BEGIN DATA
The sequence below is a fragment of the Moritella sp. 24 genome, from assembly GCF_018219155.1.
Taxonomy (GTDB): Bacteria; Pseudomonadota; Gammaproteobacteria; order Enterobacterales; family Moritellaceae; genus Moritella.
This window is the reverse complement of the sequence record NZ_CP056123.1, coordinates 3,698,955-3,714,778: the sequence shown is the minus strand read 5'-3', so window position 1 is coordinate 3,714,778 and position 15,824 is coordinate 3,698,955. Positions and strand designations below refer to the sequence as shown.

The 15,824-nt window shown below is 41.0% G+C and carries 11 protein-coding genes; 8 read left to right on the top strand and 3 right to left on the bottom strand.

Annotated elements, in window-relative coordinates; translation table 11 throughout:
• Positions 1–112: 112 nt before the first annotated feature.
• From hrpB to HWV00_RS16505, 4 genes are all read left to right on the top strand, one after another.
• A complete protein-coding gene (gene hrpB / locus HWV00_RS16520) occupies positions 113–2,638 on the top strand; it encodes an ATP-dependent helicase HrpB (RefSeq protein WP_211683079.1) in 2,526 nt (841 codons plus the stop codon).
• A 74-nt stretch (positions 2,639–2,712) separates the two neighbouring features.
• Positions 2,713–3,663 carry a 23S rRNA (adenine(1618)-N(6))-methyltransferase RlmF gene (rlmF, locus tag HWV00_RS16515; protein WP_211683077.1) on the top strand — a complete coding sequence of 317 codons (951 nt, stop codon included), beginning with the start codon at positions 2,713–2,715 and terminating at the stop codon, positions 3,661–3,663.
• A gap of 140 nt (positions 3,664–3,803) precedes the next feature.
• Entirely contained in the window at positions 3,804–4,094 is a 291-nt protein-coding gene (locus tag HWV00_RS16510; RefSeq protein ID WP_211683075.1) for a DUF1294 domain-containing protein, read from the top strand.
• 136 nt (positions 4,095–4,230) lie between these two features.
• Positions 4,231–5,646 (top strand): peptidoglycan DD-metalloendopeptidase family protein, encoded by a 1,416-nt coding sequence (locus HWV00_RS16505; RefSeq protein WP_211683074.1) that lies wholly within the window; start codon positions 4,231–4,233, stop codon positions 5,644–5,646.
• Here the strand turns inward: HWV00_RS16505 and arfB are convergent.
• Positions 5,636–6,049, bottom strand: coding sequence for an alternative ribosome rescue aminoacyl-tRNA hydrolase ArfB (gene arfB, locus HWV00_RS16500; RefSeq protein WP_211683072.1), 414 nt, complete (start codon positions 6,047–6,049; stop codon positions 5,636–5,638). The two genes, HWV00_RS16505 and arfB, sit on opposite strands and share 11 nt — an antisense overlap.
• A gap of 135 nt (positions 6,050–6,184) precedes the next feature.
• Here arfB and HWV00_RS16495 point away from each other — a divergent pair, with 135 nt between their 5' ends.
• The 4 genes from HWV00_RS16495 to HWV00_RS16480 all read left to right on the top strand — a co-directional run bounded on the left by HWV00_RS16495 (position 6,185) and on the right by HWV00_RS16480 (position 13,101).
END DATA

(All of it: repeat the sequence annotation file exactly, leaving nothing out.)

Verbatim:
The sequence below is a fragment of the Moritella sp. 24 genome, from assembly GCF_018219155.1.
Taxonomy (GTDB): Bacteria; Pseudomonadota; Gammaproteobacteria; order Enterobacterales; family Moritellaceae; genus Moritella.
This window is the reverse complement of the sequence record NZ_CP056123.1, coordinates 3,698,955-3,714,778: the sequence shown is the minus strand read 5'-3', so window position 1 is coordinate 3,714,778 and position 15,824 is coordinate 3,698,955. Positions and strand designations below refer to the sequence as shown.

The 15,824-nt window shown below is 41.0% G+C and carries 11 protein-coding genes; 8 read left to right on the top strand and 3 right to left on the bottom strand.

Annotated elements, in window-relative coordinates; translation table 11 throughout:
• Positions 1–112: 112 nt before the first annotated feature.
• From hrpB to HWV00_RS16505, 4 genes are all read left to right on the top strand, one after another.
• A complete protein-coding gene (gene hrpB / locus HWV00_RS16520) occupies positions 113–2,638 on the top strand; it encodes an ATP-dependent helicase HrpB (RefSeq protein WP_211683079.1) in 2,526 nt (841 codons plus the stop codon).
• A 74-nt stretch (positions 2,639–2,712) separates the two neighbouring features.
• Positions 2,713–3,663 carry a 23S rRNA (adenine(1618)-N(6))-methyltransferase RlmF gene (rlmF, locus tag HWV00_RS16515; protein WP_211683077.1) on the top strand — a complete coding sequence of 317 codons (951 nt, stop codon included), beginning with the start codon at positions 2,713–2,715 and terminating at the stop codon, positions 3,661–3,663.
• A gap of 140 nt (positions 3,664–3,803) precedes the next feature.
• Entirely contained in the window at positions 3,804–4,094 is a 291-nt protein-coding gene (locus tag HWV00_RS16510; RefSeq protein ID WP_211683075.1) for a DUF1294 domain-containing protein, read from the top strand.
• 136 nt (positions 4,095–4,230) lie between these two features.
• Positions 4,231–5,646 (top strand): peptidoglycan DD-metalloendopeptidase family protein, encoded by a 1,416-nt coding sequence (locus HWV00_RS16505; RefSeq protein WP_211683074.1) that lies wholly within the window; start codon positions 4,231–4,233, stop codon positions 5,644–5,646.
• Here the strand turns inward: HWV00_RS16505 and arfB are convergent.
• Positions 5,636–6,049, bottom strand: coding sequence for an alternative ribosome rescue aminoacyl-tRNA hydrolase ArfB (gene arfB, locus HWV00_RS16500; RefSeq protein WP_211683072.1), 414 nt, complete (start codon positions 6,047–6,049; stop codon positions 5,636–5,638). The two genes, HWV00_RS16505 and arfB, sit on opposite strands and share 11 nt — an antisense overlap.
• A gap of 135 nt (positions 6,050–6,184) precedes the next feature.
• Here arfB and HWV00_RS16495 point away from each other — a divergent pair, with 135 nt between their 5' ends.
• The 4 genes from HWV00_RS16495 to HWV00_RS16480 all read left to right on the top strand — a co-directional run bounded on the left by HWV00_RS16495 (position 6,185) and on the right by HWV00_RS16480 (position 13,101).